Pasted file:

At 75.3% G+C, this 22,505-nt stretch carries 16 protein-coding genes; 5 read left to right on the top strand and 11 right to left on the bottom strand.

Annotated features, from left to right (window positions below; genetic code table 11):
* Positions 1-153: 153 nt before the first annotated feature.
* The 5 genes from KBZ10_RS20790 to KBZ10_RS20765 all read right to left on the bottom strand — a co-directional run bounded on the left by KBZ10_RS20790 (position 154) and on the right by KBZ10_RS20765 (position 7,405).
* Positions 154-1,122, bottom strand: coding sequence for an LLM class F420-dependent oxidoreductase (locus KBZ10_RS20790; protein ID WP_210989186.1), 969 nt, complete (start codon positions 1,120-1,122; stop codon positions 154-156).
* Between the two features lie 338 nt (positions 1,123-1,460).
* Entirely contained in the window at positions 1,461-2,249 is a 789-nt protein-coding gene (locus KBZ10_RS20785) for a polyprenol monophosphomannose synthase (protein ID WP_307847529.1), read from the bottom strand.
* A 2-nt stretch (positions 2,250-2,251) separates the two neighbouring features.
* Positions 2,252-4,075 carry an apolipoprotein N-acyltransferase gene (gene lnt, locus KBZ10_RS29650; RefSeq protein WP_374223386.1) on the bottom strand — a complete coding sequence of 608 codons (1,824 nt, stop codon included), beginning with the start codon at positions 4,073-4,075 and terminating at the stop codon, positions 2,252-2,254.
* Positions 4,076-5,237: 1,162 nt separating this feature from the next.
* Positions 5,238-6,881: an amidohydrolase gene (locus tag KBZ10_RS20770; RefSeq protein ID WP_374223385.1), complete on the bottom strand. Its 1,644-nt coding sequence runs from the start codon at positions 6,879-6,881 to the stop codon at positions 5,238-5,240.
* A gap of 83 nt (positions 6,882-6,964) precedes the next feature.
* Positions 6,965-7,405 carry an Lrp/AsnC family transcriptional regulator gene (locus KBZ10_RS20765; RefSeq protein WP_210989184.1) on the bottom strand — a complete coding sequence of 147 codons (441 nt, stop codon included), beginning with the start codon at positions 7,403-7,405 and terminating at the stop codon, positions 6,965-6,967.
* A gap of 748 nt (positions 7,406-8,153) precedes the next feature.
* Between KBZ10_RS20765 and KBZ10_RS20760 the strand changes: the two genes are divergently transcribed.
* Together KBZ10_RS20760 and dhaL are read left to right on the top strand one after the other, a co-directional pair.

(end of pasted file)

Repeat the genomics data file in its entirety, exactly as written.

At 75.3% G+C, this 22,505-nt stretch carries 16 protein-coding genes; 5 read left to right on the top strand and 11 right to left on the bottom strand.

Annotated features, from left to right (window positions below; genetic code table 11):
* Positions 1-153: 153 nt before the first annotated feature.
* The 5 genes from KBZ10_RS20790 to KBZ10_RS20765 all read right to left on the bottom strand — a co-directional run bounded on the left by KBZ10_RS20790 (position 154) and on the right by KBZ10_RS20765 (position 7,405).
* Positions 154-1,122, bottom strand: coding sequence for an LLM class F420-dependent oxidoreductase (locus KBZ10_RS20790; protein ID WP_210989186.1), 969 nt, complete (start codon positions 1,120-1,122; stop codon positions 154-156).
* Between the two features lie 338 nt (positions 1,123-1,460).
* Entirely contained in the window at positions 1,461-2,249 is a 789-nt protein-coding gene (locus KBZ10_RS20785) for a polyprenol monophosphomannose synthase (protein ID WP_307847529.1), read from the bottom strand.
* A 2-nt stretch (positions 2,250-2,251) separates the two neighbouring features.
* Positions 2,252-4,075 carry an apolipoprotein N-acyltransferase gene (gene lnt, locus KBZ10_RS29650; RefSeq protein WP_374223386.1) on the bottom strand — a complete coding sequence of 608 codons (1,824 nt, stop codon included), beginning with the start codon at positions 4,073-4,075 and terminating at the stop codon, positions 2,252-2,254.
* Positions 4,076-5,237: 1,162 nt separating this feature from the next.
* Positions 5,238-6,881: an amidohydrolase gene (locus tag KBZ10_RS20770; RefSeq protein ID WP_374223385.1), complete on the bottom strand. Its 1,644-nt coding sequence runs from the start codon at positions 6,879-6,881 to the stop codon at positions 5,238-5,240.
* A gap of 83 nt (positions 6,882-6,964) precedes the next feature.
* Positions 6,965-7,405 carry an Lrp/AsnC family transcriptional regulator gene (locus KBZ10_RS20765; RefSeq protein WP_210989184.1) on the bottom strand — a complete coding sequence of 147 codons (441 nt, stop codon included), beginning with the start codon at positions 7,403-7,405 and terminating at the stop codon, positions 6,965-6,967.
* A gap of 748 nt (positions 7,406-8,153) precedes the next feature.
* Between KBZ10_RS20765 and KBZ10_RS20760 the strand changes: the two genes are divergently transcribed.
* Together KBZ10_RS20760 and dhaL are read left to right on the top strand one after the other, a co-directional pair.